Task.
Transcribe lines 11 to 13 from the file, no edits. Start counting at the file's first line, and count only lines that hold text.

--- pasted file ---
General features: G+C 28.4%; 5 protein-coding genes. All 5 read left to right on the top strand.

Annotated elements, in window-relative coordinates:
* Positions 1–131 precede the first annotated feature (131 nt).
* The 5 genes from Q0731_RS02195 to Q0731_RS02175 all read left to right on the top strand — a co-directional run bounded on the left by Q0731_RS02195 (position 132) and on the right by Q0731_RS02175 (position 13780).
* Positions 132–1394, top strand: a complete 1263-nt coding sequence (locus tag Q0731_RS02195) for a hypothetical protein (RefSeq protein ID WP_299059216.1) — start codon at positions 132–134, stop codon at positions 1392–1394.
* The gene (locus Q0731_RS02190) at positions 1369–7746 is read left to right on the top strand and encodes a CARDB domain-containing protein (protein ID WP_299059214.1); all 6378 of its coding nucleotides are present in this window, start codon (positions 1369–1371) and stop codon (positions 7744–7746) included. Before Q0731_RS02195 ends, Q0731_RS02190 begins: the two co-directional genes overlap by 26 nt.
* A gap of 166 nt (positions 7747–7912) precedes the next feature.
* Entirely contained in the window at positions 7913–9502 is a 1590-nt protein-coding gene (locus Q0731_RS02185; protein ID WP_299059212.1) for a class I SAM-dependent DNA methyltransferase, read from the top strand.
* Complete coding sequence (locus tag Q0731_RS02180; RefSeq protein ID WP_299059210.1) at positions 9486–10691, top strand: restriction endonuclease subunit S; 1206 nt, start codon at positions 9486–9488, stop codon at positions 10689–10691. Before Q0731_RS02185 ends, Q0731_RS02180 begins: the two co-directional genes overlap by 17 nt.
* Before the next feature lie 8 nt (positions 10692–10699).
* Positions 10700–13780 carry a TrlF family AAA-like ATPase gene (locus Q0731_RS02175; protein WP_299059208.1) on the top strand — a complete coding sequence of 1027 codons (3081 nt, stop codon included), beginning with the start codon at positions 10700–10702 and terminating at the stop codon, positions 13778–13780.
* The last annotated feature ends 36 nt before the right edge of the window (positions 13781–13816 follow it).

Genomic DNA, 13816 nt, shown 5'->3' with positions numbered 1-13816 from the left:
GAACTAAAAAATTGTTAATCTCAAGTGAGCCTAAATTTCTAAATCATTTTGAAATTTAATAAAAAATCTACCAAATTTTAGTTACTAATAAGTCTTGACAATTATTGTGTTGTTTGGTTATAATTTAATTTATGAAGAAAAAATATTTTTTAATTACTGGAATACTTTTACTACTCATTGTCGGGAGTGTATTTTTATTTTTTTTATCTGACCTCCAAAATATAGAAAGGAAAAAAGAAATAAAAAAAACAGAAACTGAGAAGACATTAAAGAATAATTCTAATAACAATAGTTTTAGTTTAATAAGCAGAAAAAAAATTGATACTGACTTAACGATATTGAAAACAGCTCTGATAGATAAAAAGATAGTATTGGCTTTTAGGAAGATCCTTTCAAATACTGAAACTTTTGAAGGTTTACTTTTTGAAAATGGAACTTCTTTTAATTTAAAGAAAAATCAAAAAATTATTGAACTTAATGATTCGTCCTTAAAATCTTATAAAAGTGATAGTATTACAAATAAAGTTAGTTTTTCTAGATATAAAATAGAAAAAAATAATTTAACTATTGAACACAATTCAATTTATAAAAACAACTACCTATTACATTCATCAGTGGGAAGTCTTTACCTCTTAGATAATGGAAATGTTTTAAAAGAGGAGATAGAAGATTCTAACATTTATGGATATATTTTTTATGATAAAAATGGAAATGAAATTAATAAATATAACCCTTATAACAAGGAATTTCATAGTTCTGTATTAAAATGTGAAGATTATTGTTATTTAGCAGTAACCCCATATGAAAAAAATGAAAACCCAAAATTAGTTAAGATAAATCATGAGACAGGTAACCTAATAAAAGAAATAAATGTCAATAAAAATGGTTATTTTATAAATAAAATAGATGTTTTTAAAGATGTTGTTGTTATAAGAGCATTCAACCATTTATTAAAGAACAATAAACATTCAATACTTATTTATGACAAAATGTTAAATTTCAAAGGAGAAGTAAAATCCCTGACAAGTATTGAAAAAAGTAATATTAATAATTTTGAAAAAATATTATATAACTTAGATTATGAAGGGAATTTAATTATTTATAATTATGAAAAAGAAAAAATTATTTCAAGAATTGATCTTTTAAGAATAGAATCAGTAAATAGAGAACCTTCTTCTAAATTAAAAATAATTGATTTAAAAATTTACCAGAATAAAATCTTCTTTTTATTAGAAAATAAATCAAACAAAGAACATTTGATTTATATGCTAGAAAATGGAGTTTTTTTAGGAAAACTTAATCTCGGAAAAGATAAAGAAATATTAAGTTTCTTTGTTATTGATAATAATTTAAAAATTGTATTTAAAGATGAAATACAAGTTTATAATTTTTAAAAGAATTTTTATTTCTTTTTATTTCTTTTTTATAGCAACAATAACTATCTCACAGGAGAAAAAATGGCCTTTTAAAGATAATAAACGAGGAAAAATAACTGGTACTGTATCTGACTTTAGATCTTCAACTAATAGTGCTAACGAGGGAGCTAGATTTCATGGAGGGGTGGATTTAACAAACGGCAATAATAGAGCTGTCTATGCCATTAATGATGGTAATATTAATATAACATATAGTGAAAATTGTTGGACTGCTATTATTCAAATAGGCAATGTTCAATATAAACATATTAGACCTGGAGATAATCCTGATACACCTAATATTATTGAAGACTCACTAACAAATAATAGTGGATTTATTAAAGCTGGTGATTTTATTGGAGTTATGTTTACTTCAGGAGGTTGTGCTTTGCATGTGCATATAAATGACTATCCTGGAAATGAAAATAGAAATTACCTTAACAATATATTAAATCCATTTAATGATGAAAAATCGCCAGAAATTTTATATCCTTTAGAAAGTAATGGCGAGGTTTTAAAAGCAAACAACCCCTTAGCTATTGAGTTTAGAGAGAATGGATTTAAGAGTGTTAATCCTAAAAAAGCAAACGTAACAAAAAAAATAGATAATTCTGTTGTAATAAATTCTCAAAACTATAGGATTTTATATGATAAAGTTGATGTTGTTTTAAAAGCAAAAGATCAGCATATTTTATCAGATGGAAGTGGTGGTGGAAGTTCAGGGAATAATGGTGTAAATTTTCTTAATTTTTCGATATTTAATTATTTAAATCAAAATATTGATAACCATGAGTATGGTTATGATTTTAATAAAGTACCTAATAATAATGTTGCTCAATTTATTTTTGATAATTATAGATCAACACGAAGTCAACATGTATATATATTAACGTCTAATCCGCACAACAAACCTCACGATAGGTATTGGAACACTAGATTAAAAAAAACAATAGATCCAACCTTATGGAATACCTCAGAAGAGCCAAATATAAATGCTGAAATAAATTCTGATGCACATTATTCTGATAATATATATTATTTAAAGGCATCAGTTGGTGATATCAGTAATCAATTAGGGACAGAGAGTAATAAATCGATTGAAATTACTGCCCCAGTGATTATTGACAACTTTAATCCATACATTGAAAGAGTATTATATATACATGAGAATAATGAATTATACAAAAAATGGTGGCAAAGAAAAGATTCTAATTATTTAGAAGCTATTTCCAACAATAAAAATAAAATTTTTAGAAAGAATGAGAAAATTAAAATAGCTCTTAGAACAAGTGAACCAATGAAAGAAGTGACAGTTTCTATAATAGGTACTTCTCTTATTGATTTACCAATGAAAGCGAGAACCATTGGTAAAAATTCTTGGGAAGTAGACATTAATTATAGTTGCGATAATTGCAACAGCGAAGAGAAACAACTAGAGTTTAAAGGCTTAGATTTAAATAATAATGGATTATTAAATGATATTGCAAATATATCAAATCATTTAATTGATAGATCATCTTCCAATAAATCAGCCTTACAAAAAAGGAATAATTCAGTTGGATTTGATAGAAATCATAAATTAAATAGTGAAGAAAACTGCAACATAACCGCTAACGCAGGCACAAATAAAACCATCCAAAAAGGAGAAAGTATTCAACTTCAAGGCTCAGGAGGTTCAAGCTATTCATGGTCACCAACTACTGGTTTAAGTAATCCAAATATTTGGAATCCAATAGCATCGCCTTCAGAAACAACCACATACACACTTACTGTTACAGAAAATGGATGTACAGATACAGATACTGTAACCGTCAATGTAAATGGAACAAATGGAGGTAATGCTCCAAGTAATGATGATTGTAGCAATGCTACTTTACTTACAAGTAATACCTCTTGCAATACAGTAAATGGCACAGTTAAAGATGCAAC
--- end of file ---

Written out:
* Positions 10700–13780 carry a TrlF family AAA-like ATPase gene (locus Q0731_RS02175; protein WP_299059208.1) on the top strand — a complete coding sequence of 1027 codons (3081 nt, stop codon included), beginning with the start codon at positions 10700–10702 and terminating at the stop codon, positions 13778–13780.
* The last annotated feature ends 36 nt before the right edge of the window (positions 13781–13816 follow it).

Genomic DNA, 13816 nt, shown 5'->3' with positions numbered 1-13816 from the left: